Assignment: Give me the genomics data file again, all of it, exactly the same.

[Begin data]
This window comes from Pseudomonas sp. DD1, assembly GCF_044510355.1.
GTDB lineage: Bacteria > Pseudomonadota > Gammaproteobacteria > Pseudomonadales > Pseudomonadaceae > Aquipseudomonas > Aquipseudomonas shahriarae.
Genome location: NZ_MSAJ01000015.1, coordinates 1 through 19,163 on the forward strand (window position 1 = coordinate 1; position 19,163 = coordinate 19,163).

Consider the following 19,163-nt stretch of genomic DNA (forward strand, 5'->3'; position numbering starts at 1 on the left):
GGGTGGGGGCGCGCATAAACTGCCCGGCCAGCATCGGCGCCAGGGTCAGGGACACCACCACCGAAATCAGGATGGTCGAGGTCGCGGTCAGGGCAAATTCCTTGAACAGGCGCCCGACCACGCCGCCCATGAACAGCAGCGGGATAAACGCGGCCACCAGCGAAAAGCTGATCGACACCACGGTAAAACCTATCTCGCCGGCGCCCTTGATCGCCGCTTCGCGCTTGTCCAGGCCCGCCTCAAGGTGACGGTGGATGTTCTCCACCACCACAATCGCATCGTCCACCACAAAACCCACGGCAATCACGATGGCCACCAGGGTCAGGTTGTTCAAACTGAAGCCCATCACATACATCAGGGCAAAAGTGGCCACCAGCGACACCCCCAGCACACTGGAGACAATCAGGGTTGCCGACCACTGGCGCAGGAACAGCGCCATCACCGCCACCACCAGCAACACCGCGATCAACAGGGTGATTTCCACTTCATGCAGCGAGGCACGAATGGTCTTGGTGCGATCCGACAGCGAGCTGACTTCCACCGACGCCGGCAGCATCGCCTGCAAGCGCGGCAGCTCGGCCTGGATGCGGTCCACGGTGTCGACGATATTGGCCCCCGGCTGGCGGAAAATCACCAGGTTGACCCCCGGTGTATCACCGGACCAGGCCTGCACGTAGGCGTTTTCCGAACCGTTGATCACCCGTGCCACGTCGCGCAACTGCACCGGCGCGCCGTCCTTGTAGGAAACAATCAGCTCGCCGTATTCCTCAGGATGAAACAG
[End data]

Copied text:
This window comes from Pseudomonas sp. DD1, assembly GCF_044510355.1.
GTDB lineage: Bacteria > Pseudomonadota > Gammaproteobacteria > Pseudomonadales > Pseudomonadaceae > Aquipseudomonas > Aquipseudomonas shahriarae.
Genome location: NZ_MSAJ01000015.1, coordinates 1 through 19,163 on the forward strand (window position 1 = coordinate 1; position 19,163 = coordinate 19,163).

Consider the following 19,163-nt stretch of genomic DNA (forward strand, 5'->3'; position numbering starts at 1 on the left):
GGGTGGGGGCGCGCATAAACTGCCCGGCCAGCATCGGCGCCAGGGTCAGGGACACCACCACCGAAATCAGGATGGTCGAGGTCGCGGTCAGGGCAAATTCCTTGAACAGGCGCCCGACCACGCCGCCCATGAACAGCAGCGGGATAAACGCGGCCACCAGCGAAAAGCTGATCGACACCACGGTAAAACCTATCTCGCCGGCGCCCTTGATCGCCGCTTCGCGCTTGTCCAGGCCCGCCTCAAGGTGACGGTGGATGTTCTCCACCACCACAATCGCATCGTCCACCACAAAACCCACGGCAATCACGATGGCCACCAGGGTCAGGTTGTTCAAACTGAAGCCCATCACATACATCAGGGCAAAAGTGGCCACCAGCGACACCCCCAGCACACTGGAGACAATCAGGGTTGCCGACCACTGGCGCAGGAACAGCGCCATCACCGCCACCACCAGCAACACCGCGATCAACAGGGTGATTTCCACTTCATGCAGCGAGGCACGAATGGTCTTGGTGCGATCCGACAGCGAGCTGACTTCCACCGACGCCGGCAGCATCGCCTGCAAGCGCGGCAGCTCGGCCTGGATGCGGTCCACGGTGTCGACGATATTGGCCCCCGGCTGGCGGAAAATCACCAGGTTGACCCCCGGTGTATCACCGGACCAGGCCTGCACGTAGGCGTTTTCCGAACCGTTGATCACCCGTGCCACGTCGCGCAACTGCACCGGCGCGCCGTCCTTGTAGGAAACAATCAGCTCGCCGTATTCCTCAGGATGAAACAG